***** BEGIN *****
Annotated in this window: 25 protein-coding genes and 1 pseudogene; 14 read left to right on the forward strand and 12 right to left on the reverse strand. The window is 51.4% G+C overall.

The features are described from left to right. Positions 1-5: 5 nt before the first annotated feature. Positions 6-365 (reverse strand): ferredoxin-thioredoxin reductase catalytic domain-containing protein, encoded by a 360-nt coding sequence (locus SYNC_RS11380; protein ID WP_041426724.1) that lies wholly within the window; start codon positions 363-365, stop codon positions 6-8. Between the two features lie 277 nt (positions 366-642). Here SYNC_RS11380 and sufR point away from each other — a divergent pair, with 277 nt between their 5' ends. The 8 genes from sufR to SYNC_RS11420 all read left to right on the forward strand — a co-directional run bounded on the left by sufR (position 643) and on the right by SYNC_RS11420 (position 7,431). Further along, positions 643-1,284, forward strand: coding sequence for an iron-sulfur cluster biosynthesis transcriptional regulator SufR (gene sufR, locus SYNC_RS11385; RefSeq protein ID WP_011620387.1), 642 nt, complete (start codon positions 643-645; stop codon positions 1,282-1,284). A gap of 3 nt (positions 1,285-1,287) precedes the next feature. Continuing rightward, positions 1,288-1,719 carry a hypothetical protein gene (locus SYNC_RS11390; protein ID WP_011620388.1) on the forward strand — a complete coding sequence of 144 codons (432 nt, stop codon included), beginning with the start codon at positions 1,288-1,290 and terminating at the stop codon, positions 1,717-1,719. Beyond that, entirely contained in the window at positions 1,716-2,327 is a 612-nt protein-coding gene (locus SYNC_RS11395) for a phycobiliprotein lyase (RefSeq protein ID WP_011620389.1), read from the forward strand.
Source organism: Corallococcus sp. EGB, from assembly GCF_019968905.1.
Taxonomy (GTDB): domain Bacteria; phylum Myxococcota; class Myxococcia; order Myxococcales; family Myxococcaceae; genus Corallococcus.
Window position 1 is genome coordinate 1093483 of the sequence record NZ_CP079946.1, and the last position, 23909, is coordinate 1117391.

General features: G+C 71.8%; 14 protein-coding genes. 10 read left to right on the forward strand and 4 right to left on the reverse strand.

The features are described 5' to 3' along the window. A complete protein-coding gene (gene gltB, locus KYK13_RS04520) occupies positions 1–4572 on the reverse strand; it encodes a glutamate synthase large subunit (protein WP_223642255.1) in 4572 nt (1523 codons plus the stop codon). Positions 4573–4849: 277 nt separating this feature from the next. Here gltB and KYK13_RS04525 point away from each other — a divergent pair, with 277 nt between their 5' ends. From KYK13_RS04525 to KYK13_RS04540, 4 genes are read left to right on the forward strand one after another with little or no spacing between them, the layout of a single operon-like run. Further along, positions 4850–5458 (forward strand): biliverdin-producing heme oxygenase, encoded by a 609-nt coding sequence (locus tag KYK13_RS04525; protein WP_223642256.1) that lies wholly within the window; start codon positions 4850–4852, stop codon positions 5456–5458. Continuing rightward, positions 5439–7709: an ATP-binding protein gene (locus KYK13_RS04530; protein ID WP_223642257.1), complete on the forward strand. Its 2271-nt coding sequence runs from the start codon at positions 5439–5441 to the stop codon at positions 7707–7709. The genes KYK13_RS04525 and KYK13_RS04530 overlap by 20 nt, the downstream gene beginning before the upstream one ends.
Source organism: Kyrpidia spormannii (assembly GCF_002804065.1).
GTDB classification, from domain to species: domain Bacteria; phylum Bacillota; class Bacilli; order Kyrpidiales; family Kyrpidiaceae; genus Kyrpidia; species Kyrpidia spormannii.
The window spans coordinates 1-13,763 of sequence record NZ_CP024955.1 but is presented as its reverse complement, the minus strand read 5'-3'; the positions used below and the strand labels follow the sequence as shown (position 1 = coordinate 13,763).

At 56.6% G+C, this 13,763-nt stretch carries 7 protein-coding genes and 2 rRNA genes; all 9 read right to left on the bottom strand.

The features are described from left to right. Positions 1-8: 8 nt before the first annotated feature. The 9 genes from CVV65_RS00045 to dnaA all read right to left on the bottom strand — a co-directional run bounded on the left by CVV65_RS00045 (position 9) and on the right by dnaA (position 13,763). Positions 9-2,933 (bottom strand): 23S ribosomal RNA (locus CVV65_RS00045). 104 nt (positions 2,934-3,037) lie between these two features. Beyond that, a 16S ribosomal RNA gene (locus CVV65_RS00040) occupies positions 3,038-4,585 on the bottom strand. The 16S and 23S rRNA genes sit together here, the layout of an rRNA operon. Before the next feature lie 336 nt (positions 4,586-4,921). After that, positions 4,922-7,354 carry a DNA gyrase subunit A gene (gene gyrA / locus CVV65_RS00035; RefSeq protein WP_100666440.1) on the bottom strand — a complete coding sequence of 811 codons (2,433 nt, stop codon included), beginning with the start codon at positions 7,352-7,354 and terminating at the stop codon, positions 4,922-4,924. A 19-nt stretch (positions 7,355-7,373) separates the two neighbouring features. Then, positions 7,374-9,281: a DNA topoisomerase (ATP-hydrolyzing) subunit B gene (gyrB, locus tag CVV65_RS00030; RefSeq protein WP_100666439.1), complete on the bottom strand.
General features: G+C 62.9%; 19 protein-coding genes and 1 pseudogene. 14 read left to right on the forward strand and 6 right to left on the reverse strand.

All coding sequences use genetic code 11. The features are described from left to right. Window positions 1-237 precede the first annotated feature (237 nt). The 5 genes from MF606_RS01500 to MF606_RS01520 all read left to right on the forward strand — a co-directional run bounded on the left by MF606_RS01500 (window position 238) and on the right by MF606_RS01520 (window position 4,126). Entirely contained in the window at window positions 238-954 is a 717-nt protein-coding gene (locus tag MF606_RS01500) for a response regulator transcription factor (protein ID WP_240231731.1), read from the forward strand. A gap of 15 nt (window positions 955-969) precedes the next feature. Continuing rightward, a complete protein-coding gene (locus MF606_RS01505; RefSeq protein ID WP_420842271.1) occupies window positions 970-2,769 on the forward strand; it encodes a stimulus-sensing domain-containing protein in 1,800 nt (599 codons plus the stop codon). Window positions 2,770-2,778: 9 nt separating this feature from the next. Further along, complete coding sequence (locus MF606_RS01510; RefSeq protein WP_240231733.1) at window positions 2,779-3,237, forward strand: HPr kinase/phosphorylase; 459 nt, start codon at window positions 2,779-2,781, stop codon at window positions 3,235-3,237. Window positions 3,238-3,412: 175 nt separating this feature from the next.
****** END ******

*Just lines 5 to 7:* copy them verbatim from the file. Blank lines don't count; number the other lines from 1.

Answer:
Window position 1 is genome coordinate 1093483 of the sequence record NZ_CP079946.1, and the last position, 23909, is coordinate 1117391.

General features: G+C 71.8%; 14 protein-coding genes. 10 read left to right on the forward strand and 4 right to left on the reverse strand.

The features are described 5' to 3' along the window. A complete protein-coding gene (gene gltB, locus KYK13_RS04520) occupies positions 1–4572 on the reverse strand; it encodes a glutamate synthase large subunit (protein WP_223642255.1) in 4572 nt (1523 codons plus the stop codon). Positions 4573–4849: 277 nt separating this feature from the next. Here gltB and KYK13_RS04525 point away from each other — a divergent pair, with 277 nt between their 5' ends. From KYK13_RS04525 to KYK13_RS04540, 4 genes are read left to right on the forward strand one after another with little or no spacing between them, the layout of a single operon-like run. Further along, positions 4850–5458 (forward strand): biliverdin-producing heme oxygenase, encoded by a 609-nt coding sequence (locus tag KYK13_RS04525; protein WP_223642256.1) that lies wholly within the window; start codon positions 4850–4852, stop codon positions 5456–5458. Continuing rightward, positions 5439–7709: an ATP-binding protein gene (locus KYK13_RS04530; protein ID WP_223642257.1), complete on the forward strand. Its 2271-nt coding sequence runs from the start codon at positions 5439–5441 to the stop codon at positions 7707–7709. The genes KYK13_RS04525 and KYK13_RS04530 overlap by 20 nt, the downstream gene beginning before the upstream one ends.